Norman: I remember one when I was hanging springs and we had a woman come in there and she was a floater. She's supposed to do this stuff. And at that time, depending on what side of the line you were on, you'd have to hand a spring over to the other side because the heavy duty ones they always built them up on one side, so you didn't run that many. So like I was on the other side and I'd have to hand one over to him and then I'd put mine on and he'd grab his. Well, she'd work on the other side and she used to complain. Well, that's part of it, you've got to do it. They were heavy. What was the number on those... 935-that was traditionally the Hemi spring. And then when you'd run a lot of those cars or taxi cabs or something like that, then you'd have a heavy spring, too. Back then we knew times were tough whenever we'd run taxi cabs and police cars. Because they would never take fleet orders because they didn't make any money on them. So when you'd see the black and whites come down that time you knew, 'Uh oh, it's starting to get a little thin right now'. Now those women who complained, honestly, it depended on how you looked. If you were cute and blond, you got off that job and got someplace else. If you weren't, 'Get in there and get it. That's what you signed for.' Today it's totally different-air conditioning, telephones, everything, machines to do the real heavy lifting. When we started out down there, we had a vent. It probably was up as high as that [motions toward the ceiling] and that's where your air came from-If you could get it. And you'd complain for three, four months to get them to turn it down so it would hit you and then you might get it. Then they got modern and after we spent two years in there, they had these great big fans and they started hanging them down, you know, and towards the end of my time, they had all kinds of fans.
Tom: They say now it's actually cool in there.
Norman: Now they complain....John Doe over here has to wear a shirt because it's too cold and then the other guy over here isn't!
[I told the guys about our tour through the plant in 2001 and that we were informed it was "conditioned air" after they removed the humidity, not actually "air conditioned" air and about the boxes of work gloves at every station and how we saw workers peeling off old gloves and getting new ones several times a day.]
Norman: That's what we had-reconditioned air. Every time we breathed out-that was reconditioned!
Gene: I went to Hamtramck [assembly plant in MI] in 1978 and it was filthy, dark, it was terrible.
Norman: Normally we were pretty clean, our area was pretty clean. Those gloves, that's how they passed drugs around. When I first started, that's how they passed drugs a lot-they'd put them inside their gloves, you know. We got laid off when they closed Plant 1 and I went next door [Plant 2] and the black guys had the west end and the white guys had the east end-that was the territories. Drugs were dealt by blacks in the back and whites in the front. That was nothing unusual at all.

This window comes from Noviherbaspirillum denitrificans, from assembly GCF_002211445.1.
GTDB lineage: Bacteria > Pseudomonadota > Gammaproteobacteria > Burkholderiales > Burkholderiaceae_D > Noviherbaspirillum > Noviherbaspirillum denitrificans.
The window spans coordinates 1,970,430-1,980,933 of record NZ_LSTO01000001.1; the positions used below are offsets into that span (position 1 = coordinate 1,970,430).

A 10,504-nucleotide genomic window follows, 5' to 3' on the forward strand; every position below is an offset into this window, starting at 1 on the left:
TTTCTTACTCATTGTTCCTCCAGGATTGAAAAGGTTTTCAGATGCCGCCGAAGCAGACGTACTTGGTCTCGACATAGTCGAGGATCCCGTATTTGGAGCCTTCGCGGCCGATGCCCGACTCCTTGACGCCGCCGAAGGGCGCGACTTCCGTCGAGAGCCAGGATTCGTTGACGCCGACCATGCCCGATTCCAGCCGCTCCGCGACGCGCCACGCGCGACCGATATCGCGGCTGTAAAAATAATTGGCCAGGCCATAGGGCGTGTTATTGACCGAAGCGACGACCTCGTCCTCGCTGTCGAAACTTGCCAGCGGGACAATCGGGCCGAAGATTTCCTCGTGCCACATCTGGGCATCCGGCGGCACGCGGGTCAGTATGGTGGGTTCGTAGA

Tom: A lot of them went to Vietnam and came back, that's when it really all started.
Norman: Yeah. That's how they'd pass them.
Tom: Some of those guys smoked right on the line. No one would ever notice the smell with all of those gloves burning!
Norman: I had to go to nights to learn a job, if I wanted a job that paid and man, that was the longest week I ever spent in my life. Drugs were really more prevalent on night shift than they were on day shift. And like you said, I could smell that stuff all night long. And management, they knew what was going on but if it's not going to hurt anything, if it's not going to hurt production, then that's fine.
Tom: I remember a guy that was hanging out in that rack smoking dope and he lost his job.
Norman: Oh they'd get drunk a lot, too, especially during Thanksgiving and Christmas because they'd always allow you to have a party. You know, you'd bring in turkey, ham or whatever it was, everyone would bring in meat, desert or something else and you'd set up these tables then at lunchtime everyone would go and feed yourself.
Tom: That was nice.
Norman: That was nice, yeah. But then they'd have their bottles too, you know, and some of them would get really, really drunk. And they could work! They'd be drunk but they could still hang on there and work.
Gene: They'd never allow that today.
Tom: We weren't allowed to do that the last years we were there, either. I don't think I would want to be like that in there because, man, it would be dangerous.
Norman: But one time, like I said, we made our own seats up, you know, built them right there, and steam came down into them. Well, one day the pipe broke up above and almost half the plant was nothing but steam and we ended up going home. But here we were, trying to get out, you'd walk down the aisle and couldn't see anything. And you'd hear beep, beep, beep-well, that was a forklift coming somewhere! But is he coming this way or going backwards, you know, with his forks up or are they down? And in the fire-I'll never forget that-the fire on the final line!
Tom: I remember one time when one of those dumpsters came through there on fire!